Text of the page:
0.001937s PostTest#test_post_cannot_have_an_empty_title
0.001232s PostTest#test_post_should_have_an_initial_state
0.001128s PostTest#test_post's_state_should_change_when_published
0.001056s PostTest#test_returning_only_published_posts
0.000923s PostTest#test_post_should_have_respond_to_published_appropriately
0.000770s PostTest#test_post_should_have_a_body

You can turn on the Fail Fast feature to cause TConsole to stop running tests as soon as the first test fails. To enable fail fast simply enter:

set fast on

In the console. You can disable Fail Fast again with:

set fast off

If you update your environment, maybe by editing your Gemfile or changing one of your application's configuration files, you can use the reload command to reload the entire environment:

> reload

And then finally, you can run the exit command to quit:

> exit

Command Line Options

Since TConsole is primarily meant to be run as an interactive console, it doesn't have many command line arguments, but there are a few. TConsole also passes any parameters that it doesn't know through to be run as its initial command. So, for example:

> tconsole all

passes all through as the first command to be run, so that command would start TConsole and immediately run all tests. There's a --once option that can be used if you'd simply like to run a single command by passing it to the TConsole command in then exit.

The only other TConsole command line option is --trace. --trace is primarily useful for diagnosing problems with TConsole.

Configuration Files

TConsole attempts to load a .tconsole file in your home directory and in your project directory, in that order, to configure your preferred defaults for TConsole. In many situations you won't need to edit your TConsole configuration files to run TConsole, because it includes a sane set of defaults and attempts to auto-detect Rails applications.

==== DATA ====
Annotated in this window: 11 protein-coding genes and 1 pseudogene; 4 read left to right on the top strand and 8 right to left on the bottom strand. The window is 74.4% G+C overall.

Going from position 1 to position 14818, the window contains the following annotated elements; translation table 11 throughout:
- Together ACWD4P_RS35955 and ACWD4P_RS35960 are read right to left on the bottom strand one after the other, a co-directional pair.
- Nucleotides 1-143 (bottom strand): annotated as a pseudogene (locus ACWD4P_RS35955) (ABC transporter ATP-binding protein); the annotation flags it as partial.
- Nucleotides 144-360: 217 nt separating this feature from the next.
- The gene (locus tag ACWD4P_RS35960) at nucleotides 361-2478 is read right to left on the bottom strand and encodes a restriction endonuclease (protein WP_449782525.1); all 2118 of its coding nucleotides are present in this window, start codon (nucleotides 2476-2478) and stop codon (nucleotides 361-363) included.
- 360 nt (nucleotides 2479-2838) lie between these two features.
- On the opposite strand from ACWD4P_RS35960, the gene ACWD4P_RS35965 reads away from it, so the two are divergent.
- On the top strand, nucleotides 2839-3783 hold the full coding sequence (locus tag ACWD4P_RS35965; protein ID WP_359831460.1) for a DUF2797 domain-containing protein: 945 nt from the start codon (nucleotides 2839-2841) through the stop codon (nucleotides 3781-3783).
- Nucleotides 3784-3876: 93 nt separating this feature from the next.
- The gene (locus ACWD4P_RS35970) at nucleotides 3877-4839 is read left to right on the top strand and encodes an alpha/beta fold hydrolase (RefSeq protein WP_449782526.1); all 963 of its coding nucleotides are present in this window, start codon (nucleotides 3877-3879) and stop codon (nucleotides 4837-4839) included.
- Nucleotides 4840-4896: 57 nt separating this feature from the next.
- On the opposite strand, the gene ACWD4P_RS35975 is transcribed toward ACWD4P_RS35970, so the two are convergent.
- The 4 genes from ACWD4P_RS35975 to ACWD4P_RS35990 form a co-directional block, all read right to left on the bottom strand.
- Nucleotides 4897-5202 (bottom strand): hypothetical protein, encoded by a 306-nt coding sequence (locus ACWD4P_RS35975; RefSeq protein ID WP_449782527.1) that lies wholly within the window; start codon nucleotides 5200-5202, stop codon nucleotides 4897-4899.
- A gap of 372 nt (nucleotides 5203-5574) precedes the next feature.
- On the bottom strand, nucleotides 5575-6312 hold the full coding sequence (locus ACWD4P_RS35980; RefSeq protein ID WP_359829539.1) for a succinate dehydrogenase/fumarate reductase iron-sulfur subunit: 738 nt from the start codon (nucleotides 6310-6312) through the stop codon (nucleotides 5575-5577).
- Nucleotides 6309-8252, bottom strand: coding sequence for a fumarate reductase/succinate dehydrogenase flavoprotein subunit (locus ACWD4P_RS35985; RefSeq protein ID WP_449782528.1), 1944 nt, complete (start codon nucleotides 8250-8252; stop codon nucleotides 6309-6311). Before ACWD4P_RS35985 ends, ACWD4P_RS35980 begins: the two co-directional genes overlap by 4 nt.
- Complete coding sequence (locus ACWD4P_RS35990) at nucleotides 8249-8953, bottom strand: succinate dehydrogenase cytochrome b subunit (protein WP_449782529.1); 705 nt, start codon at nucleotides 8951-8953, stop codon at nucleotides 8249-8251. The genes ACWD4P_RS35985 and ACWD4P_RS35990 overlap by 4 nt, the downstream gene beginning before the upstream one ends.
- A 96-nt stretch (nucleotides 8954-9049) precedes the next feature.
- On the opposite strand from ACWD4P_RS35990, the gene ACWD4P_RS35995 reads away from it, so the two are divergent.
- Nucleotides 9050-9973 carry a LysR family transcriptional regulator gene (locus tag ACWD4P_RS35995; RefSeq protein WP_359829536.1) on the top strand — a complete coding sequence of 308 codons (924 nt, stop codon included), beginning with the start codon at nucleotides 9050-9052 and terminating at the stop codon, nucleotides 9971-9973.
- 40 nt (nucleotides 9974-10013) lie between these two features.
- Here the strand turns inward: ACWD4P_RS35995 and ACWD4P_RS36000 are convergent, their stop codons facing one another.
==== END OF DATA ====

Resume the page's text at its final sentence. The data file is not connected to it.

Here's a commented example configuration file:

TConsole::Config.run do |config|
  # Configures the directory where your tests are located
  config.test_dir = "./test"

  # Include paths that should be added to Ruby's load path
  config.include_paths = ["./test", "./lib"]

  # Paths that should be preloaded. You'll have to run the reload
  # command to reload these paths in TConsole
  config.preload_paths = ["./config/application"]

  # File sets are the named sets of files that can be executed. A file
  # set named "all" must be included.
  config.file_sets = {
    "all" => ["test/**/*_test.rb"],
    "units" => ["test/units/**/*_test.rb"]
  }

  # Fail fast specifies whether or not tests should stop executing once
  # the first failure occurs.
  config.fail_fast = true

  # Specifies code to be run before loading the environment
  config.before_load do
    ENV["RAILS_ENV"] ||= "test"
  end

  # Specifies code to be run after loading the environment
  config.after_load do
    ::Rails.application
    ::Rails::Engine.class_eval do
      def eager_load!
        # turn off eager_loading
      end
    end
  end

  # Specifies code to be run before each test execution
  config.before_test_run do
    puts "I'm about to run!!!"
  end
end

Reporting Issues and Contributing

Feel free to report issues in the issue tracker at https://github.com/gma/tconsole/issues. Be sure to include the versions of Ruby, Rails, and your operating system. For bonus points, fork the project and send me a pull request with the fix for the issue you're seeing.

How embarrassing?!?! A testing tool with no tests? At first TConsole was just a bit of experimental code, so test coverage is light. I am working on improving that, though.

License

Copyright (c) 2012 Alan Johnson

Permission is hereby granted, free of charge, to any person obtaining a copy of this software and associated documentation files (the "Software"), to deal in the Software without restriction, including without limitation the rights to use, copy, modify, merge, publish, distribute, sublicense, and/or sell copies of the Software, and to permit persons to whom the Software is furnished to do so, subject to the following conditions:

The above copyright notice and this permission notice shall be included in all copies or substantial portions of the Software.

THE SOFTWARE IS PROVIDED "AS IS", WITHOUT WARRANTY OF ANY KIND, EXPRESS OR IMPLIED, INCLUDING BUT NOT LIMITED TO THE WARRANTIES OF MERCHANTABILITY, FITNESS FOR A PARTICULAR PURPOSE AND NONINFRINGEMENT. IN NO EVENT SHALL THE AUTHORS OR COPYRIGHT HOLDERS BE LIABLE FOR ANY CLAIM, DAMAGES OR OTHER LIABILITY, WHETHER IN AN ACTION OF CONTRACT, TORT OR OTHERWISE, ARISING FROM, OUT OF OR IN CONNECTION WITH THE SOFTWARE OR THE USE OR OTHER DEALINGS IN THE SOFTWARE.